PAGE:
BCG strains lack numerous M.tb antigens, some epitopes sequence variants have not been maintained in the BCG strains, including epitopes derived from fbpB, mce, and hemK (Copin et al., 2014). Moreover, T cell antigens such as ESAT-6, CFP10, and PPE68 are absent from BCG strains, which are the main reason for BCG's failure to induce sufficient cellular immune protection (Copin et al., 2014). Secretory proteins ESAT-6 and FbpB (Ag85B) with multiple T cell epitopes and B cell epitopes are crucial protective antigens (D'Souza et al., 2003; Brodin et al., 2006). In this study, the fusion protein FbpB-ESAT-6 was expressed and secreted by a Listeria vector and could induce strong Th1-type immune responses and confer efficient protection against high doses of M.tb H37Rv intravenous infection. rLM could induce of Th1-type immune response, thus it is a novel attractive vaccine candidate with clear advantages. Finally, with minor details needing to be finalized, the peptide ESAT-61−20 stimulation did not generate the most robust immune responses comparing with FbpB240−259, it is possibly related with the construction strategy, ESAT-6 was fused to FbpB with linker of Gly-Gly-Gly-Gly-Ser, the amino acid sequence is downstream of FbpB, 3D structure may be partly affected to the natural epitopes of ESAT-6. The optimization of order, linker, and copies of two antigens deserves further exploration to improve the induction of antigen specific cellular immunity.
Because novel vaccine candidates are intended to prevent human tuberculosis in clinical use, safety is a first consideration. Accordingly, we chose a highly attenuated serovar, 1/2a L. monocytogenes with deletion of actA (75-bp signal sequence maintained) and plcB as the parental strain. Its 50% lethal dose in mice was increased 46,700-fold compared to the parent strain. Moreover, the serotype of strain LM1-2 is the same as for attenuated Lm H1169 with deletion of 49% of actA and 82% of plcB. A study of the safety of H1169 by Angelakopoulos et al demonstrated that actA/plcB-deleted attenuated LM may be administered without serious sequelae to carefully monitored adult volunteers (Angelakopoulos et al., 2002). The enhanced safety of this recombinant TB vaccine candidate lays a strong foundation for the evaluation of clinical efficacy. More importantly, our reports verified that the deletion of both actA and plcB allows the induction of robust T cell responses in mouse models.
In summary, our data demonstrated that rLM remarkably increased the levels of Th1 cytokine and the activity of CTLs. Moreover, rLM could enhance the vaccination effects and significantly elevate protection against M.tb H37Rv challenge, e.g., reducing the bacterial burden and pathological lesions in the lungs and spleen. More importantly, the safety profile of the recombinant strain is encouraging. Collectively, our findings indicated that rLM could compensate the limitations of BCG, as a novel and useful tool for preventing M.tb infection, and a promising vaccine used to boost BCG-primed immunity.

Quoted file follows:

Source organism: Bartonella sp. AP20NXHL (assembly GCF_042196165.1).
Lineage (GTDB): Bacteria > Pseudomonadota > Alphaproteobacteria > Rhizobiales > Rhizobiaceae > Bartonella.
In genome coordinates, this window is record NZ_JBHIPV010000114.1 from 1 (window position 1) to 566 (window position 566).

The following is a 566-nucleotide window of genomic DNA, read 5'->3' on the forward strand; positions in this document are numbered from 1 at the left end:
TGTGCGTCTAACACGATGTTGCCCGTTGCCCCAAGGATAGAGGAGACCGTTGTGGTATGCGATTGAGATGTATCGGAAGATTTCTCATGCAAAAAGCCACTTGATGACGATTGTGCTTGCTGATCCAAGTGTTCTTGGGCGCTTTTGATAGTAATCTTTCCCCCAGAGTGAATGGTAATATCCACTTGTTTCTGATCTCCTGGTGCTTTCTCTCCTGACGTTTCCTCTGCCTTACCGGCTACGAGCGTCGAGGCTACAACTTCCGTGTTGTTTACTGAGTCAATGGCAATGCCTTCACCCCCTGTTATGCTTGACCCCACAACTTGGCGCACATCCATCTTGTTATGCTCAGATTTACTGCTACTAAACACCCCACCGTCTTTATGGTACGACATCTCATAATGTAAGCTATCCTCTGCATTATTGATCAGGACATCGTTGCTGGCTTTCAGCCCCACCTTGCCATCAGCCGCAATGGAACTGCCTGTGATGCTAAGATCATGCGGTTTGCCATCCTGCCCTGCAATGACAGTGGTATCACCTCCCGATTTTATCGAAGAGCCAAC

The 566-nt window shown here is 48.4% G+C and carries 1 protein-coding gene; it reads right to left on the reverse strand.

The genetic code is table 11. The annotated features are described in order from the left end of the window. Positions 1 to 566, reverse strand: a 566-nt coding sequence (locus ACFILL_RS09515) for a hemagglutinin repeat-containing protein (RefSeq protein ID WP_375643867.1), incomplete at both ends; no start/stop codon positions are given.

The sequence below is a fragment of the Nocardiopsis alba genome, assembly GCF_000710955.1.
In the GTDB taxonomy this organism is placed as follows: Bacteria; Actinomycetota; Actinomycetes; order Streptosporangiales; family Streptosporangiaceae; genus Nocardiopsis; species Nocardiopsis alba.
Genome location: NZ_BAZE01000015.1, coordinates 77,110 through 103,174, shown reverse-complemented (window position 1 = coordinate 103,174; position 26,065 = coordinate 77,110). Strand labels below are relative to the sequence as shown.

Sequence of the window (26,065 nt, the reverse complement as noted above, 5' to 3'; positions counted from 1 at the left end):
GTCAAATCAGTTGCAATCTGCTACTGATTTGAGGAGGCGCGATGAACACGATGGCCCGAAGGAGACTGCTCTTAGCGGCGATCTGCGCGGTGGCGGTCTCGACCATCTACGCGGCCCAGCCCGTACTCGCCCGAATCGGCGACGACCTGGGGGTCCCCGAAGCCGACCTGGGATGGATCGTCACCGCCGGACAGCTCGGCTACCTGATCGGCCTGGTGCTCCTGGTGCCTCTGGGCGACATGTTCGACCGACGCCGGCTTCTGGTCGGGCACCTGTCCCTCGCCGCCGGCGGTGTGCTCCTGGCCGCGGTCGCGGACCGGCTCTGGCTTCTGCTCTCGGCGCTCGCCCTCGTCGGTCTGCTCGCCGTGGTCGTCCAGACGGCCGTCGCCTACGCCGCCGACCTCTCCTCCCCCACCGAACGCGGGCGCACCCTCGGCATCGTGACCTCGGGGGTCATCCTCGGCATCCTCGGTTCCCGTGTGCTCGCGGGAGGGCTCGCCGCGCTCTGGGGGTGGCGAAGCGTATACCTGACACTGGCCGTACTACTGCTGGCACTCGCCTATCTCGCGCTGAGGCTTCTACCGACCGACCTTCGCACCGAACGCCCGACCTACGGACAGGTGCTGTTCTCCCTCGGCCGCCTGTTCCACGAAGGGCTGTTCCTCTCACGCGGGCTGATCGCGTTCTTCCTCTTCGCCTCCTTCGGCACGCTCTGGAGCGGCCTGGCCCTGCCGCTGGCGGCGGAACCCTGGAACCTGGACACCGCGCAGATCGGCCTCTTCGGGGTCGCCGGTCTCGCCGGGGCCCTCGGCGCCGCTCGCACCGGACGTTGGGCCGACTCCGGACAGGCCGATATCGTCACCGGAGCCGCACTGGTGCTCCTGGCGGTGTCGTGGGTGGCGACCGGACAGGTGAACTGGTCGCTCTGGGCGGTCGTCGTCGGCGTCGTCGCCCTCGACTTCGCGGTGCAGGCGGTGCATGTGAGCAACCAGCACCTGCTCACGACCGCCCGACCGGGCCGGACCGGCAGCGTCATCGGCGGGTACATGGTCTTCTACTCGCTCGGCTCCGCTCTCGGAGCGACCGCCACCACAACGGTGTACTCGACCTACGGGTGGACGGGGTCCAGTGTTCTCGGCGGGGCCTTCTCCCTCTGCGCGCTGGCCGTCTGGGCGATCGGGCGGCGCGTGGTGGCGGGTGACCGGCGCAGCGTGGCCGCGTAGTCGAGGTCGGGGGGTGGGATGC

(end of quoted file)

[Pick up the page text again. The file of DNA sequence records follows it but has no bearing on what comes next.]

YY and KL made main part of all experiments, and YY finished written the manuscript. DZ, CT, and WT took part in the immune analysis experiments. XC and XW participated in pathological observation. ZX and MH had a hand in analysis with flow cytometry. XiaohZ, ZP, and XiaomZ guided the implement of the experiments, XiaohZ also revised the manuscript, XiaomZ guided the operation related with labeled and analyzed with FACS. YR took part in challenge experiments. XJ guided the implement of all experiments, and supported the funds.
This work was supported by the National Key Research and Development Program of China (2017YFD0500300), the National Natural Science Foundation of China (No. 31472193, 31602031) and External Cooperation Program of BIC, CAS (No. GJHZ201312).
Conflict of Interest Statement
The authors declare that the research was conducted in the absence of any commercial or financial relationships that could be construed as a potential conflict of interest.
We thank the staff of ABSL-3 Lab, for permitting and providing the conditions to carry out challenge experiments.
The Supplementary Material for this article can be found online at: https://www.frontiersin.org/article/10.3389/fcimb.2017.00407/full#supplementary-material
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Keywords: Mycobacterium tuberculosis, Th1/Th17, protective efficacy, Listeria monocytogenes, attenuated, FbpB-ESAT-6
Citation: Yin Y, Lian K, Zhao D, Tao C, Chen X, Tan W, Wang X, Xu Z, Hu M, Rao Y, Zhou X, Pan Z, Zhang X and Jiao X (2017) A Promising Listeria-Vectored Vaccine Induces Th1-Type Immune Responses and Confers Protection Against Tuberculosis. Front. Cell. Infect. Microbiol. 7:407. doi: 10.3389/fcimb.2017.00407
Received: 19 June 2017; Accepted: 04 September 2017;
Published: 28 September 2017.
Edited by:Dongsheng Zhou, Beijing Institute of Microbiology and Epidemiology, China
Reviewed by:Sukhadeo B. Barbuddhe, ICAR-National Institute of Biotic Stress Management, India
Hongjie Fan, Nanjing Agricultural University, China
Copyright © 2017 Yin, Lian, Zhao, Tao, Chen, Tan, Wang, Xu, Hu, Rao, Zhou, Pan, Zhang and Jiao. This is an open-access article distributed under the terms of the Creative Commons Attribution License (CC BY). The use, distribution or reproduction in other forums is permitted, provided the original author(s) or licensor are credited and that the original publication in this journal is cited, in accordance with accepted academic practice. No use, distribution or reproduction is permitted which does not comply with these terms.